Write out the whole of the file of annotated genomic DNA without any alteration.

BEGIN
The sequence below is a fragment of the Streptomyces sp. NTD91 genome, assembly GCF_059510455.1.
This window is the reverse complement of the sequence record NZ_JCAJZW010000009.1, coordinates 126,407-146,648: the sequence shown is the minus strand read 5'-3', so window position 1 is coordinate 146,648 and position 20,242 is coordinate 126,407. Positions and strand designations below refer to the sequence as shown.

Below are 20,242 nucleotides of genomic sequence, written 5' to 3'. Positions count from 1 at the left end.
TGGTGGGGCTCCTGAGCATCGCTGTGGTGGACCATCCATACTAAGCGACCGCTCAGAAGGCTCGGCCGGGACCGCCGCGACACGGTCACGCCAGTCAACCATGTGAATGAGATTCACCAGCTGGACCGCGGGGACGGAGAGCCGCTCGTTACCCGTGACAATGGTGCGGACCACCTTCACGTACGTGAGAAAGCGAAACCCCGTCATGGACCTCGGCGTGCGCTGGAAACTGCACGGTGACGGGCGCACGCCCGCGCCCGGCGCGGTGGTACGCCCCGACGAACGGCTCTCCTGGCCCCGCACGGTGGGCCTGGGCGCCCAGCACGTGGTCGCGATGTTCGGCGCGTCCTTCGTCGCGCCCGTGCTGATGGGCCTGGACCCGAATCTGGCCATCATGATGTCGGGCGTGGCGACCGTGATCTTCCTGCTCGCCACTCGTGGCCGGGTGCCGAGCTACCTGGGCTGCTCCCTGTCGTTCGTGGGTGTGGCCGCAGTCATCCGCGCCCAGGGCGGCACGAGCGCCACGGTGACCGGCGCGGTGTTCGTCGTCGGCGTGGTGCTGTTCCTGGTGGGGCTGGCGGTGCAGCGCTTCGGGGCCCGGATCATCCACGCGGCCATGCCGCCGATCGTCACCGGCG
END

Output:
The sequence below is a fragment of the Streptomyces sp. NTD91 genome, assembly GCF_059510455.1.
This window is the reverse complement of the sequence record NZ_JCAJZW010000009.1, coordinates 126,407-146,648: the sequence shown is the minus strand read 5'-3', so window position 1 is coordinate 146,648 and position 20,242 is coordinate 126,407. Positions and strand designations below refer to the sequence as shown.

Below are 20,242 nucleotides of genomic sequence, written 5' to 3'. Positions count from 1 at the left end.
TGGTGGGGCTCCTGAGCATCGCTGTGGTGGACCATCCATACTAAGCGACCGCTCAGAAGGCTCGGCCGGGACCGCCGCGACACGGTCACGCCAGTCAACCATGTGAATGAGATTCACCAGCTGGACCGCGGGGACGGAGAGCCGCTCGTTACCCGTGACAATGGTGCGGACCACCTTCACGTACGTGAGAAAGCGAAACCCCGTCATGGACCTCGGCGTGCGCTGGAAACTGCACGGTGACGGGCGCACGCCCGCGCCCGGCGCGGTGGTACGCCCCGACGAACGGCTCTCCTGGCCCCGCACGGTGGGCCTGGGCGCCCAGCACGTGGTCGCGATGTTCGGCGCGTCCTTCGTCGCGCCCGTGCTGATGGGCCTGGACCCGAATCTGGCCATCATGATGTCGGGCGTGGCGACCGTGATCTTCCTGCTCGCCACTCGTGGCCGGGTGCCGAGCTACCTGGGCTGCTCCCTGTCGTTCGTGGGTGTGGCCGCAGTCATCCGCGCCCAGGGCGGCACGAGCGCCACGGTGACCGGCGCGGTGTTCGTCGTCGGCGTGGTGCTGTTCCTGGTGGGGCTGGCGGTGCAGCGCTTCGGGGCCCGGATCATCCACGCGGCCATGCCGCCGATCGTCACCGGCG